AB provides informative materials that help parents of your pediatric patients understand the process and rewards of getting a cochlear implant.
Download brochures, share webinars, print patient literature, and review professional studies to show your patients’ parents how cochlear implants are designed to function and improve quality of life.
AB’s literature will help parents of your pediatric patients understand their child’s process of getting a cochlear implant, from initial diagnosis to implantation, activation, and beyond.
Advanced Bionics cochlear implant systems offer HiRes Fidelity 120™*, which delivers five times more resolution than any other cochlear implant.
AB’s superior technology is designed to allow your pediatric patients to hear their best in the real world providing the closest to normal hearing of any cochlear implant.
Your patients can hear all the details necessary to develop clear, strong speech patterns and excel academically like their normal-hearing peers.
*Not approved for pediatric patients in the US.
AB’s HiRes Fidelity 120™* is designed to deliver the pitch and timing of sound with the greatest accuracy so that your pediatric patients can hear and enjoy music.
Only HiRes Fidelity 120 from AB:
*Not approved for pediatric patients in the US.
In a multicenter study, researchers demonstrated that AB recipients listen to music more frequently and enjoy the music-listening experience more than recipients of other cochlear implant systems.4,5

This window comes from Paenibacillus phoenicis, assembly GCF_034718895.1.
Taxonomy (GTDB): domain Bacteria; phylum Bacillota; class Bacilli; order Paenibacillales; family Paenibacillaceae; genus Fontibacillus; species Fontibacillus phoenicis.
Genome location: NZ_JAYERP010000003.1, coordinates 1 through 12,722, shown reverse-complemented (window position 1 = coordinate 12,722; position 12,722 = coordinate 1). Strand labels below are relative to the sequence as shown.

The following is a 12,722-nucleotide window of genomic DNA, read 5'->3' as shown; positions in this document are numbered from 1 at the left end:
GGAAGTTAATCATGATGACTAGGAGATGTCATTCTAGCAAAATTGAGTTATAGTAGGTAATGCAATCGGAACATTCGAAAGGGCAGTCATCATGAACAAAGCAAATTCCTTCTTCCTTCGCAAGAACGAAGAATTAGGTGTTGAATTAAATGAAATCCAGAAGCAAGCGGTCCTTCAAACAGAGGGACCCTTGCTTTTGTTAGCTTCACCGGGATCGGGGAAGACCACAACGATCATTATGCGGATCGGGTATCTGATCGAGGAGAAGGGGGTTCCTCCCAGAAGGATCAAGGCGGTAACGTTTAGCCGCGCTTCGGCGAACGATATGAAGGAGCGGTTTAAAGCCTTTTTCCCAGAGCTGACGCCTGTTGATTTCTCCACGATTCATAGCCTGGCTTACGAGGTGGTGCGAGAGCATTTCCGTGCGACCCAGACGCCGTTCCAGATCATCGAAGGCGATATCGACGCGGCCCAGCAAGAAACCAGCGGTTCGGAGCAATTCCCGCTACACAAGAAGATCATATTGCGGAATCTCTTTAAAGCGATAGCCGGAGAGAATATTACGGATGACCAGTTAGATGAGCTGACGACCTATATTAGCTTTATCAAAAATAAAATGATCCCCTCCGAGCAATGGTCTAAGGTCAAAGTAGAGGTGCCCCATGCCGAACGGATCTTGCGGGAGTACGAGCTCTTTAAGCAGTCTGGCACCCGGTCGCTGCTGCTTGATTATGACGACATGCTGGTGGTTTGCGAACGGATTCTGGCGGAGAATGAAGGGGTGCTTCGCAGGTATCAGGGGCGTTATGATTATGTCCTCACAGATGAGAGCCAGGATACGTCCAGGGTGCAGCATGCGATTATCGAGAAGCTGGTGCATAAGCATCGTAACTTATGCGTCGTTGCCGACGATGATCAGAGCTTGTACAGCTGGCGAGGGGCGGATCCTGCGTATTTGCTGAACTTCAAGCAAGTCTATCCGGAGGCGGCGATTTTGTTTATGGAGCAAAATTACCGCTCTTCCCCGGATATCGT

Whether your pediatric patient is at school, at a birthday party, or playing at the park, they will want to easily interact with their playmates and classmates, rather than struggle to keep up. AB performs best in these challenging situations.
Gifford showed that 11 out of 11 recipients understood more sentences in noise with AB’s unique T-Mic™ microphone than with a behind-the-ear (BTE) mircophone.6
AB’s unique AutoSound™ technology automatically adapts to changing listening environments so that your pediatric patients can easily hear people speaking in everyday settings.
With AutoSound, children can focus on writing, running, or playing instruments rather than fumbling with dials to adjust their sound processor.
Independent research by Haumann, Buchner, and Lenarz concluded that AB recipients hear speech in noise and everyday life situations better than recipients of other cochlear implant systems.7
While a single cochlear implant will help pediatric patients, two cochlear implants provide measurable advantages. Bilateral cochlear implants help pediatric patients8-10:
AB’s cochlear implant systems are Built Kid Tough™ so they can withstand real-world conditions. AB’s systems feature:
The Bionic Ear Association (BEA) strives to improve the quality of life of individuals with severe-to-profound hearing loss by providing information, education, awareness, and guidance on cochlear implants.
By connecting parents of pediatric patients to the BEA, and specifically to a BEA Mentor, you’ll help parents find peer-to-peer support and lay the foundation for greater success with their child’s cochlear implant.